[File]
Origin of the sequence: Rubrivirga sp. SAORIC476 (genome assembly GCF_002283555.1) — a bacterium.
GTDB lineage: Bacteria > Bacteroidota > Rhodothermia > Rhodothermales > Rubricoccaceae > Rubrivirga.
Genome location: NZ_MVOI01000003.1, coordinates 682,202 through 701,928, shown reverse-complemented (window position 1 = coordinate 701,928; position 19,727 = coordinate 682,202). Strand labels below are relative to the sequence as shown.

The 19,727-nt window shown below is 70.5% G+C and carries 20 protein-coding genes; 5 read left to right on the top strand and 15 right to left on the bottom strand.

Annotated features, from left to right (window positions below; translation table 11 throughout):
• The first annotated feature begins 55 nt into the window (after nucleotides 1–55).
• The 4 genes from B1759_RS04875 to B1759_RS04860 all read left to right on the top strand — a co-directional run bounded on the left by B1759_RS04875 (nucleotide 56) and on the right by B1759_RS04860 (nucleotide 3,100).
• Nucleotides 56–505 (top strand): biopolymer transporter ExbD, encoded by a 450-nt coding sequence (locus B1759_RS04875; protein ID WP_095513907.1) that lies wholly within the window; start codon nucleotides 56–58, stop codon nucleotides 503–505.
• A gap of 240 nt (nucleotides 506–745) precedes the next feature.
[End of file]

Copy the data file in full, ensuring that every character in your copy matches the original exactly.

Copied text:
Origin of the sequence: Rubrivirga sp. SAORIC476 (genome assembly GCF_002283555.1) — a bacterium.
GTDB lineage: Bacteria > Bacteroidota > Rhodothermia > Rhodothermales > Rubricoccaceae > Rubrivirga.
Genome location: NZ_MVOI01000003.1, coordinates 682,202 through 701,928, shown reverse-complemented (window position 1 = coordinate 701,928; position 19,727 = coordinate 682,202). Strand labels below are relative to the sequence as shown.

The 19,727-nt window shown below is 70.5% G+C and carries 20 protein-coding genes; 5 read left to right on the top strand and 15 right to left on the bottom strand.

Annotated features, from left to right (window positions below; translation table 11 throughout):
• The first annotated feature begins 55 nt into the window (after nucleotides 1–55).
• The 4 genes from B1759_RS04875 to B1759_RS04860 all read left to right on the top strand — a co-directional run bounded on the left by B1759_RS04875 (nucleotide 56) and on the right by B1759_RS04860 (nucleotide 3,100).
• Nucleotides 56–505 (top strand): biopolymer transporter ExbD, encoded by a 450-nt coding sequence (locus B1759_RS04875; protein ID WP_095513907.1) that lies wholly within the window; start codon nucleotides 56–58, stop codon nucleotides 503–505.
• A gap of 240 nt (nucleotides 506–745) precedes the next feature.